Bullying; it’s emotional, man
What is cyberbullying?
Turn to the topic of bullying, whether it’s at a conference or a dinner party, and people’s perspectives vary widely; but most are drawn from their own experiences. It’s a very personal thing to discuss. Many people can relate to times in their lives when they may have felt isolated; targeted; at the receiving end of something unpleasant.
This subjective response to the subject of bullying can also influence how bullying is defined, and it varies widely. The Directorate General EU (Internal Policies) research in November 2017 “Cyberbullying Among People” concluded that while there is no single internationally agreed upon definition of cyberbullying, according to the literature the following elements characterise cyberbullying: the use of electronic or digital means; the intention to cause harm; an imbalance of power between the victims and the perpetrators; a sense of anonymity and lack of accountability of abusers as well as the publicity of actions.
Only fourteen EU Member States provide an official definition of bullying online. Indeed bullying here in the UK is not a crime as such: only when its actions cut across existing criminal legislation.
So given it is such a personal and emotional area in which to build effective strategies for reduction and response, it seems logical that those strategies are built on understanding the social and emotional dynamics that occur around bullying situations. How to navigate them not only for your own well-being but for those of your friends and society in general.
We often ask children and young people to “Stand up to Bullying!” but seldom equip them to do so.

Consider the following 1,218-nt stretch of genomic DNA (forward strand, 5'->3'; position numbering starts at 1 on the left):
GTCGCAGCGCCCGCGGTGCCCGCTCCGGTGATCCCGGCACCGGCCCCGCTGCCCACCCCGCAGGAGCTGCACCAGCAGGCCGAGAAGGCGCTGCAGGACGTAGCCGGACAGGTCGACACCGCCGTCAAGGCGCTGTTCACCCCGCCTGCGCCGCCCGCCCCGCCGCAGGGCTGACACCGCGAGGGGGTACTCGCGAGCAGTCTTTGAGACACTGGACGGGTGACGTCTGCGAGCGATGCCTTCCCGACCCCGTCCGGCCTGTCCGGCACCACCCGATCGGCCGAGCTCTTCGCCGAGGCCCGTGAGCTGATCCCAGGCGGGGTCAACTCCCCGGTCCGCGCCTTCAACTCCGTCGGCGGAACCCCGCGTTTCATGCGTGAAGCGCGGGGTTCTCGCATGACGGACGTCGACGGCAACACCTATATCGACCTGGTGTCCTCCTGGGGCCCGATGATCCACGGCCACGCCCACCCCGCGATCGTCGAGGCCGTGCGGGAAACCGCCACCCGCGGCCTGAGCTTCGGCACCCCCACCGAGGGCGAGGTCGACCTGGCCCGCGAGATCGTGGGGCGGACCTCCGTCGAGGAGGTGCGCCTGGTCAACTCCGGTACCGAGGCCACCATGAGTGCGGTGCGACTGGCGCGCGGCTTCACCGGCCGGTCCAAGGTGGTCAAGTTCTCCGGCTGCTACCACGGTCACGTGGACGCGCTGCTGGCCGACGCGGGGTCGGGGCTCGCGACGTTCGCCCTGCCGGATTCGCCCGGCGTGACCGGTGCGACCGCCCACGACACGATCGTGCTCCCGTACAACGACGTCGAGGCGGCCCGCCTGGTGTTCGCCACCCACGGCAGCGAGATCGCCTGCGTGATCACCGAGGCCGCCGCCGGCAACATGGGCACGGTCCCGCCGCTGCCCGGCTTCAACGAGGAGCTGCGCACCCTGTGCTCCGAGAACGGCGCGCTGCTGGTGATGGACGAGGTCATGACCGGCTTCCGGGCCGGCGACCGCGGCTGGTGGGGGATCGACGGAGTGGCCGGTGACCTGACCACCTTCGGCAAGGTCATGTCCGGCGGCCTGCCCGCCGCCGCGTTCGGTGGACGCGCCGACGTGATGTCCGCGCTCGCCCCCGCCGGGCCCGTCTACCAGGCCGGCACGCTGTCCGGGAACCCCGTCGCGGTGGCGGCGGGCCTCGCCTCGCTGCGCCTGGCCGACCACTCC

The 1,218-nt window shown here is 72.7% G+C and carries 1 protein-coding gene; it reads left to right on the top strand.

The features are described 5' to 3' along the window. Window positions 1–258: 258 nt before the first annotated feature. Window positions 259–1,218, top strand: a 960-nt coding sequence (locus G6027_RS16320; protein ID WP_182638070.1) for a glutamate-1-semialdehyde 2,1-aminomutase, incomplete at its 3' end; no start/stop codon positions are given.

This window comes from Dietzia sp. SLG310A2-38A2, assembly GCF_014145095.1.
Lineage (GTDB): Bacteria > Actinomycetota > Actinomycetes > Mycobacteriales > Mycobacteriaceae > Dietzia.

The ENABLE anti-bullying programme from the Director General Justice of the European Union does just that.
Social and emotional
ENABLE (European Network Against Bullying in Learning and Leisure Environments) aims to tackle bullying in a holistic way, helping young people exercise their fundamental rights in the home, school, class and community (i.e. peer group).
Using a unique approach that combines social and emotional learning (SEL) with Peer Support, the ENABLE team strives to provide school staff with the skills, knowledge and confidence that can help them establish an effective student Peer Support scheme in their schools and develop their students’ social and emotional skills.
As part of our PSHE toolkit we created the module entitled “Gone too far”. This lesson and accompanying film explore the issue of cyberbullying with an LGBT focus. The activities in the Toolkit help students to define cyberbullying and recognise examples of it. One of the key focuses of the lesson plans is exploring when actions have crossed the line. In addition to this there is clear signposting to advice and support on how to respond to and deal with issues of cyberbullying.
Let’s fight it together
Let’s fight it together is Childnet’s award-winning film that is designed to help sensitise people to the hurt and pain that can be caused by cyberbullying. The film shows ways in which cyberbullying can occur, who it involves, how it can affect different people, and what can be done to prevent it and respond to it.
Our hot topic for teachers gives examples of advice you can give to pupils about cyberbullying, as well as top tips on what you as a professional can do to help pupils dealing with cyberbullying issues.
The POSH Helpline
The Professionals Online Safety Helpline is a helpline designed for professionals who work with young people. The helpline is open Monday – Friday 10am to 4pm and can be reached by emailing firstname.lastname@example.org or by phoning 0344 381 4772.
BBC Own It
BBC Own It have created a great collection of resources looking at online bullying for Anti-Bullying week, including videos, quizzes, and advice.
This article was originally posted on swgfl.org.uk.